(USS Pennsylvania, in the final configuration, recovering a seaplane during WWII.)
During WWII, the remodeled USS Pennsylvania participated in the Aleutians, Gilbert Islands, Kwajalein, Eniwetok, Saipan, Marianas, Wake Island, and Okinawa operations. Off Okinawa in August 1945, USS Pennsylvania was torpedoed and almost sank. The battleship was taken in for emergency repairs and missed the rest of WWII.
USS Pennsylvania after WWII
At the end of WWII, USS Pennsylvania was in declining material condition, primarily from the heavy damage from the 1945 torpedo but also from almost four years of non-stop use. The ship’s crew referred to the battleship as “Old Falling-Apart”.
On 4 October 1945, USS Pennsylvania set sail for the USA from Guam, where the torpedo repairs had been done. On 17 October, in the middle of the Pacific Ocean, there was a serious situation when one of the propeller shafts came disconnected from it’s engine. If the shaft were to be completely thrown, a huge hole would obviously be opened directly into the engine room, almost assuredly sinking the battleship. It was necessary for scuba divers to use underwater torches to cut off the entire shaft (including it’s propeller) near the hull junction, allowing it to sink. Vibrations caused by running an uneven number of shafts caused some “slow leaks”. Leaking water, USS Pennsylvania arrived at Puget Sound, WA a week later.
(USS Pennsylvania in early 1946, during the brief period inbetween the end of WWII and operation “Crossroads”.)
Even before the propeller shaft incident, it had already been decided that USS Pennsylvania was not desired for either the active or reserve fleets. An expensive refit would have been needed to even bring the battleship up to mothballing standards, and in any case with USS Arizona lost USS Pennsylvania would have been a one-ship class, judged uneconomical from a training and spare parts viewpoint.
On 2 February 1946, USS Pennsylvania was one of the first selected candidates for the operation “Crossroads” atomic tests. Puget Sound Naval Shipyard was instructed to just patch the battleship up enough to safely make a one-way voyage to Bikini Atoll.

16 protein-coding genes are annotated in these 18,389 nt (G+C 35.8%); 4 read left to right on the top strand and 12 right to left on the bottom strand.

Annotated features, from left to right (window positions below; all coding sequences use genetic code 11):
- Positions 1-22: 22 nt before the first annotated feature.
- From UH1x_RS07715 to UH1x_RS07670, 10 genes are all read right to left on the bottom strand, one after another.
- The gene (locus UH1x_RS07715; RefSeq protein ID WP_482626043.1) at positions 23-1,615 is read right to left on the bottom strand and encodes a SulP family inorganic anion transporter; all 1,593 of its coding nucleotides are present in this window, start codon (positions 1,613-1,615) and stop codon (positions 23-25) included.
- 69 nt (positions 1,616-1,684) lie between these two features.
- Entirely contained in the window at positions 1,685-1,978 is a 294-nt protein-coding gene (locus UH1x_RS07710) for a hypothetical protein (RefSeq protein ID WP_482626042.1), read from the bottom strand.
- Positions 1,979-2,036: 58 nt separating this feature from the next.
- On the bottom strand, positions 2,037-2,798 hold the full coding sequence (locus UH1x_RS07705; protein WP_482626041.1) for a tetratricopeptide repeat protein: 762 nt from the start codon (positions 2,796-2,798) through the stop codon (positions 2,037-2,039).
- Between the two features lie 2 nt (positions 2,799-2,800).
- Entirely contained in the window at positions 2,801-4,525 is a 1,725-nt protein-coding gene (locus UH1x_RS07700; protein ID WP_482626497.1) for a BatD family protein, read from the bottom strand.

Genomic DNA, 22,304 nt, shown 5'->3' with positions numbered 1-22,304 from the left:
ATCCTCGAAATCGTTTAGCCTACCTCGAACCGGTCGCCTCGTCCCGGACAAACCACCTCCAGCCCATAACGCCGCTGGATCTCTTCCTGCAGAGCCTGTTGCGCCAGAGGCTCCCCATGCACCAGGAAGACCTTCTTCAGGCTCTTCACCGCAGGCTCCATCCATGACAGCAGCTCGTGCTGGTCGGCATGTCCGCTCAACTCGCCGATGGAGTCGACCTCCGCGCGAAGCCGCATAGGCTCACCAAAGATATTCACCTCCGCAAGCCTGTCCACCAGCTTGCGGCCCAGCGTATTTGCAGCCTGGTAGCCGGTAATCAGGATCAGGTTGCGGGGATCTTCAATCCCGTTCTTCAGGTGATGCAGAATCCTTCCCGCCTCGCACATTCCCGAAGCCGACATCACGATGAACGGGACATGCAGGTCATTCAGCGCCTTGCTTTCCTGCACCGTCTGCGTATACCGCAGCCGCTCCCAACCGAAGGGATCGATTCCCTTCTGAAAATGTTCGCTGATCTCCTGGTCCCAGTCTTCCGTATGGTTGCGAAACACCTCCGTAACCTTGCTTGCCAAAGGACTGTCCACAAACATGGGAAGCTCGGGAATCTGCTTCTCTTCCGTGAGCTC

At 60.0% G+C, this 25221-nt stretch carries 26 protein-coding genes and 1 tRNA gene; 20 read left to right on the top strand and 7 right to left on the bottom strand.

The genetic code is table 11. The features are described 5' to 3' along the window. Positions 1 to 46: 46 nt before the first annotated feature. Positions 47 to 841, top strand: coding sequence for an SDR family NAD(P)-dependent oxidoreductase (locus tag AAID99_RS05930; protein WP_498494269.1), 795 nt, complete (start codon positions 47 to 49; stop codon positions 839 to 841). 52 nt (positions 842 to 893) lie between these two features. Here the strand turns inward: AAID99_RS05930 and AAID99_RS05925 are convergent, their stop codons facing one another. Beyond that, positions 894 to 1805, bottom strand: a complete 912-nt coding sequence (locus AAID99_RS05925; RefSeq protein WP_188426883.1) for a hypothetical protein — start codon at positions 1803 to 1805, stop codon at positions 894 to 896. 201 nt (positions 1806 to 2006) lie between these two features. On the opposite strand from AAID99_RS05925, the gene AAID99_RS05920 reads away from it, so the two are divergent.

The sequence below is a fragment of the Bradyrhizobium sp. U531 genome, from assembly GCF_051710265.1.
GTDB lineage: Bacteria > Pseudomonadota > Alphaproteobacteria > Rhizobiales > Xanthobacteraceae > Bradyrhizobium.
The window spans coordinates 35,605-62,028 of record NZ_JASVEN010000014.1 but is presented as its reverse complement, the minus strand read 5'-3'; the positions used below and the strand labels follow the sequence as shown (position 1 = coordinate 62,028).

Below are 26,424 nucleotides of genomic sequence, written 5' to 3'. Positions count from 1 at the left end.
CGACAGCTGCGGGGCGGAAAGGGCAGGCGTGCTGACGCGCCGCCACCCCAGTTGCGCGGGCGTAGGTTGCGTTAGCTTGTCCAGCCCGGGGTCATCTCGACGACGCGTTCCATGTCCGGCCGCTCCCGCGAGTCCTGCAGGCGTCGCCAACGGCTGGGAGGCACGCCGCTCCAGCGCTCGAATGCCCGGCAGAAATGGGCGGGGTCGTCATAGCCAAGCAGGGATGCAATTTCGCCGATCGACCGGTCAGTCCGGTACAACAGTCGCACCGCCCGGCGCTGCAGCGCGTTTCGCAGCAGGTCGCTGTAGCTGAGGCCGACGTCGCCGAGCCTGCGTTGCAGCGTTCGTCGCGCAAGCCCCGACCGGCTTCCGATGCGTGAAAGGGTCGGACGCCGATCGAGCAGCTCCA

(USS Pennsylvania near Jefferson Point, WA on 15 March 1946, after being selected for the “Crossroads” nuclear weapons tests.)
(Before the “Crossroads” tests, the US Navy stripped some items not relevant to the test results off USS Pennsylvania. Here, spare mooring lines are laid out on the “A” turret’s roof. The light AA guns in the tubs atop “B” turret have been removed. Wooden crates on the quarterdeck await equipment from below decks.)
(Looking aft towards the amidships searchlight platform, two of the twin 5″ gun turrets have been removed and white circular plates installed over the resulting holes. Crates full of equipment from below decks await being taken ashore, and one of the ship’s small boats is on the pier.)
For the two “Crossroads” tests, USS Pennsylvania had 50% each of fuel oil, aviation gasoline, and diesel generator fuel aboard. The 14″ gun magazines were about half full with live rounds. The drinking water tanks were full, less a small amount used by the crew in the final days before the tests. There was 1,630 tons of ballast loaded to simulate the weight of equipment stripped off at Puget Sound.
(The small skeleton crew which sailed USS Pennsylvania to Bikini Atoll in 1946.)
Once at Bikini Atoll, the crew was evacuated to the transports USS George Clymer (APA-27) and USS Rockbridge (APA-228), anchored about 21 NM away.
Test “Able” 1 July 1946
This was the airburst test. USS Pennsylvania was about a mile away from the intended target (USS Nevada) but because the bomb missed it’s intended detonation point, USS Pennsylvania ended up being slightly further away than intended. The battleship faced the nuclear detonation between 200°-220° relative bearing (port side far aft).
(The actual Mk3 used for the “Able” test. It was the fourth atomic detonation in history, the third from a usable bomb, and the second Mk3 “Fat Man” built; the first having been dropped on Nagasaki in 1945.)
(The target array for test “Able”. The bomb missed the intended target ground zero (USS Nevada) and detonated as indicated by the red X.)
The 23kT Mk3 atomic bomb detonated at 520′ altitude. The immediate effects on USS Pennsylvania were the thermal flash of intense heat and the blast wave. Because of the distance, the effects were somewhat muted by the time they reached USS Pennsylvania. Light steel plating in the foremast structure was slightly dented in, and the smokestack’s outer casing was slightly caved in from the direction of the blast. Mushrooms (air vents on the weather deck leading below) were dented in. Searchlights and several of the radars were damaged, and the IFF antennas were destroyed. The lead-computing optical sights for some of the Mk4 40mm guns were destroyed. Several liferafts were blown overboard.
No damage of any type was noted to the Mk10 14″ main guns; be it turrets, magazines, or guns themselves.
The stern seaplane crane and the catapult were already inoperable since the 1945 torpedo damage and could not be evaluated but appeared relatively sound.